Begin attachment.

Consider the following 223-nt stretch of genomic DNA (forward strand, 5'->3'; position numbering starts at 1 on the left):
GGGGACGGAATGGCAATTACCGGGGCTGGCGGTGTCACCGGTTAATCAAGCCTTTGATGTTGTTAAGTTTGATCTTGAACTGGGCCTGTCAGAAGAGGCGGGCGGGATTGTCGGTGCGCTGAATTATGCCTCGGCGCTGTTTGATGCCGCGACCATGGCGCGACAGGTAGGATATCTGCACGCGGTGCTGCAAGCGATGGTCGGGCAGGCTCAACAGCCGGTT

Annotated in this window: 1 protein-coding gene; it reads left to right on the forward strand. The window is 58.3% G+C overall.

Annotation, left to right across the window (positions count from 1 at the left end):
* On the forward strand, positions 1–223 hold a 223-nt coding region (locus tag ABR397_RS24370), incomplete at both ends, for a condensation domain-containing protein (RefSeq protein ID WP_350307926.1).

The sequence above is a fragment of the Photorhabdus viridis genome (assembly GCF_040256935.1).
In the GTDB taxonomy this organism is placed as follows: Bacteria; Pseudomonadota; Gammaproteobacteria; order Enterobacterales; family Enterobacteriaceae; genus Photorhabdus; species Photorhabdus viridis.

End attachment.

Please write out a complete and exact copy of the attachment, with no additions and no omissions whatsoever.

Consider the following 223-nt stretch of genomic DNA (forward strand, 5'->3'; position numbering starts at 1 on the left):
GGGGACGGAATGGCAATTACCGGGGCTGGCGGTGTCACCGGTTAATCAAGCCTTTGATGTTGTTAAGTTTGATCTTGAACTGGGCCTGTCAGAAGAGGCGGGCGGGATTGTCGGTGCGCTGAATTATGCCTCGGCGCTGTTTGATGCCGCGACCATGGCGCGACAGGTAGGATATCTGCACGCGGTGCTGCAAGCGATGGTCGGGCAGGCTCAACAGCCGGTT

Annotated in this window: 1 protein-coding gene; it reads left to right on the forward strand. The window is 58.3% G+C overall.

Annotation, left to right across the window (positions count from 1 at the left end):
* On the forward strand, positions 1–223 hold a 223-nt coding region (locus tag ABR397_RS24370), incomplete at both ends, for a condensation domain-containing protein (RefSeq protein ID WP_350307926.1).

The sequence above is a fragment of the Photorhabdus viridis genome (assembly GCF_040256935.1).
In the GTDB taxonomy this organism is placed as follows: Bacteria; Pseudomonadota; Gammaproteobacteria; order Enterobacterales; family Enterobacteriaceae; genus Photorhabdus; species Photorhabdus viridis.